The proportional space between notes and rhythms is one of the arts of typesetting (or handwriting) music. If the spacing is off, bars are crowded, notes of equal rhythmic value are uneven, and in the worst-offending cases, poor spacing can make the music unnecessarily difficult to read. When I prepare session music, the goal is to make it impossible to be misunderstood—and one of the easiest ways to convey rhythm quickly and accurately is to set it properly.
In olden days, music spacing needed to be determined by hand, and in advance of setting system. How could you know to space the first two notes if you haven't considered the contents of the entire system? Thankfully, computerized notation has transformed this process in the same way the word processor took the painstaking effort of formatting text across a whole page. For the most part, Finale and Sibelius do a good job of spacing, but you have to let it help you. It's way too easy to force too much into a system, resulting in the above-described spacing problems.
In my work, I like to look at each system and begin with the smallest rhythmic value and give them all equal spacing. Once that's set, look for the next smallest and do the same. Continue up the rhythm values as far as practical for your setting. I've mentioned before that I engrave by feel, and since notesetting is a long series of compromises, you'll inevitably encounter a situation where you need to use more of your aesthetic intuition than rules from a book.
Getting notes spaced properly is easy. Recognizing the problem and reducing the amount of music on that line is the part that takes a bit of thought. What if you're up against a tight page turn and you just cannot push that page-turnable multi-bar rest to the next page, but you just have too much on a particular system? Reducing the number of bars per system is out. What to do next depends on the severity and frequency of the issue across the piece. If you're stuck in just a few spots, consider using a tighter rhythm spacing for those effected sections, keeping in mind the entire line, and the context; try not to have overly tight passages adjacent to loose spacing.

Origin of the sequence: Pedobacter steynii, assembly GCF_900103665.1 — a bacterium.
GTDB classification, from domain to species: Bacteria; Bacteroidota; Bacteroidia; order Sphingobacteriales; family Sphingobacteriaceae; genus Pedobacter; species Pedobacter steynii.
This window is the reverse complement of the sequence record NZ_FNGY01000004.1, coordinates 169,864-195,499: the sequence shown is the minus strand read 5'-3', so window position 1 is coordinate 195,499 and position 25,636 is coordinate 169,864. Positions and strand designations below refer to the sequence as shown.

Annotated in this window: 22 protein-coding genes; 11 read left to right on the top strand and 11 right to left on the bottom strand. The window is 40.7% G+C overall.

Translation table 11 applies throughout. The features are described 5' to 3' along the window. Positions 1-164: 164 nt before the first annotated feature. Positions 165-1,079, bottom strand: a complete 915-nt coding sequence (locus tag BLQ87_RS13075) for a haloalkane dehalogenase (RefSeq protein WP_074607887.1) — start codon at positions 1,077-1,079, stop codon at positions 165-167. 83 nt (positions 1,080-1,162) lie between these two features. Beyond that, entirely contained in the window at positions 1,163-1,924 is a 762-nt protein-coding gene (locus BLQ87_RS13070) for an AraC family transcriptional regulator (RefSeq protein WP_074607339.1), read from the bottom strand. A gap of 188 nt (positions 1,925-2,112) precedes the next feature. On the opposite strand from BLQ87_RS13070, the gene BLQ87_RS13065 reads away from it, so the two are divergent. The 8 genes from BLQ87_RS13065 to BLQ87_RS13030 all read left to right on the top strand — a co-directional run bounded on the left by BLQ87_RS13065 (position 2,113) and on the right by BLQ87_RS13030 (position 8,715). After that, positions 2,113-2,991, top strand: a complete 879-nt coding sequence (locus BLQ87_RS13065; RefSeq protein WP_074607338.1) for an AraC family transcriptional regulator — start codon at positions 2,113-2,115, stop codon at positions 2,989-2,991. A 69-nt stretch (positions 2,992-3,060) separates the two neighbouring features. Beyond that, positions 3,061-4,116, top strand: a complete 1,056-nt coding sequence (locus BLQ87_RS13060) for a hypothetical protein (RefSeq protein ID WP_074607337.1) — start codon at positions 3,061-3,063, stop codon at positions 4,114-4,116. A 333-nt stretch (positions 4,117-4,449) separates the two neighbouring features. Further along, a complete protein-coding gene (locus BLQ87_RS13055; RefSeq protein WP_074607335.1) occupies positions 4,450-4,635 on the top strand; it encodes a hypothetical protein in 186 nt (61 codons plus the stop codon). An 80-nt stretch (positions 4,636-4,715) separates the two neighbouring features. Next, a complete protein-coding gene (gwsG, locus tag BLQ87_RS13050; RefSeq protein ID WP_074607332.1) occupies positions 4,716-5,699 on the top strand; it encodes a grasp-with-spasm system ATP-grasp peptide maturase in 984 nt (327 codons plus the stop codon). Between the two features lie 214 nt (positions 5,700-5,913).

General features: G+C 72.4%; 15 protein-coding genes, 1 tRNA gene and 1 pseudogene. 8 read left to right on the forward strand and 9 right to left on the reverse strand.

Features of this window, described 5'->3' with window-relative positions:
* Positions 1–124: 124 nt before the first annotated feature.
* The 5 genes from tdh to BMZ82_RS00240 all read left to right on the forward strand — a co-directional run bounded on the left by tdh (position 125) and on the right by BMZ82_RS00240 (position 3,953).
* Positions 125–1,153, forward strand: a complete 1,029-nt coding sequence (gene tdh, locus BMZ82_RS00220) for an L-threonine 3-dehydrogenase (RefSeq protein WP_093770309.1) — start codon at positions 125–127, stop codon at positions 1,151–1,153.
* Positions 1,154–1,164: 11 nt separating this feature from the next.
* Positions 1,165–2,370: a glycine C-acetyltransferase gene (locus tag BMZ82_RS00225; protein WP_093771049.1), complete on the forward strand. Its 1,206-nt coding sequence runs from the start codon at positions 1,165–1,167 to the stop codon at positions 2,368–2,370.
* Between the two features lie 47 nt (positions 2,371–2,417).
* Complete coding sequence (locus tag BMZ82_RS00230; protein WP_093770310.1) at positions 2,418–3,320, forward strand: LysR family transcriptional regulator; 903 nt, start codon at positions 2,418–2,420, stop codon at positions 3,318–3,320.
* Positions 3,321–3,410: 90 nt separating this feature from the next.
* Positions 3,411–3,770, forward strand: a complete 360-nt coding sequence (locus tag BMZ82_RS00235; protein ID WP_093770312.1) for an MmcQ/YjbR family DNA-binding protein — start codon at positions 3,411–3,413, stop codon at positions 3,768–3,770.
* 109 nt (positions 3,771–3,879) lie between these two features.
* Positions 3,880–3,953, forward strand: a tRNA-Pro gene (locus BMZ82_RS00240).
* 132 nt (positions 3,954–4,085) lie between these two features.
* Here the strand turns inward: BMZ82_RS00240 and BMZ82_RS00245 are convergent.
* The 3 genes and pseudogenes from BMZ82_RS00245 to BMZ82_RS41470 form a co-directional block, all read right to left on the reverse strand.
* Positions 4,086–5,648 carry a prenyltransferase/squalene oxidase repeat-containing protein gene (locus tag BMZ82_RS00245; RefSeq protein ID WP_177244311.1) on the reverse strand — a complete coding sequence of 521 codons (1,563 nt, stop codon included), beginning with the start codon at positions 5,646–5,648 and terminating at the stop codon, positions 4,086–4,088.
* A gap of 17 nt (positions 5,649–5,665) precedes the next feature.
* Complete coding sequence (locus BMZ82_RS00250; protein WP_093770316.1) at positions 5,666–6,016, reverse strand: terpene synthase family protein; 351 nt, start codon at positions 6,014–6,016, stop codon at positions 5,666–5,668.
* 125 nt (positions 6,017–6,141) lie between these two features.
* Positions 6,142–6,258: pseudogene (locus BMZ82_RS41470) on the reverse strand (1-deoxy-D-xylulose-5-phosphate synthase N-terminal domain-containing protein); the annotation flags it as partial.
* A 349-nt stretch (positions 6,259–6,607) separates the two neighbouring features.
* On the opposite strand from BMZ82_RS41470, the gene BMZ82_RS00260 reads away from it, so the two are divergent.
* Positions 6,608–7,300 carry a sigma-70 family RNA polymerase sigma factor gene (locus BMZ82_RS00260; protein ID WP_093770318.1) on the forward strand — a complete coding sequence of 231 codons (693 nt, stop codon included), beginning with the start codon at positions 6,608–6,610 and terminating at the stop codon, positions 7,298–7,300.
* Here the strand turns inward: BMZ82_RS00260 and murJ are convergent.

If everything in the score is too tight to make work appropriately, your options are to either adjust your expectations of how much you can fit to a page, reduce the staff size to a size that will allow accurate spacing, or a combination of the two, giving the best result for the size. I should add that rhythmic shorthands such as bar repeats or measured tremolos can be helpful in solving some issues if your project allows them to be used, and/or if the music lends itself to them (i.e., things on the page repeat themselves).
Now that you have your systems well-spaced, did you consider lyrics and chord symbols? Lyrics are a funny thing, the note length is the same, but the spelling of the syllable can be one letter or many. Your spacing needs to absorb lengthier syllables in a way that doesn't throw the rest of the system way off. I have found a good way of forcing myself into good lyric spacing is to disable Finale's function that automatically considers lyric length in its spacing of the line. This way, the music alone is spaced properly and any lyric collisions that occur are my problem to deal with. When this function is enabled, Finale will first make all of your lyrics fit on the system, then space the music, resulting in potentially poorly spaced systems. Chord symbols pose the same problem, especially if you're working with jazz composers like I do; some of those chord extensions are long and will throw off your ideal note spacing.
Correct spacing will immediately give your music a more published look. Always keep in mind your role as the engraver, never let the layout of the music come in the way of a good performance.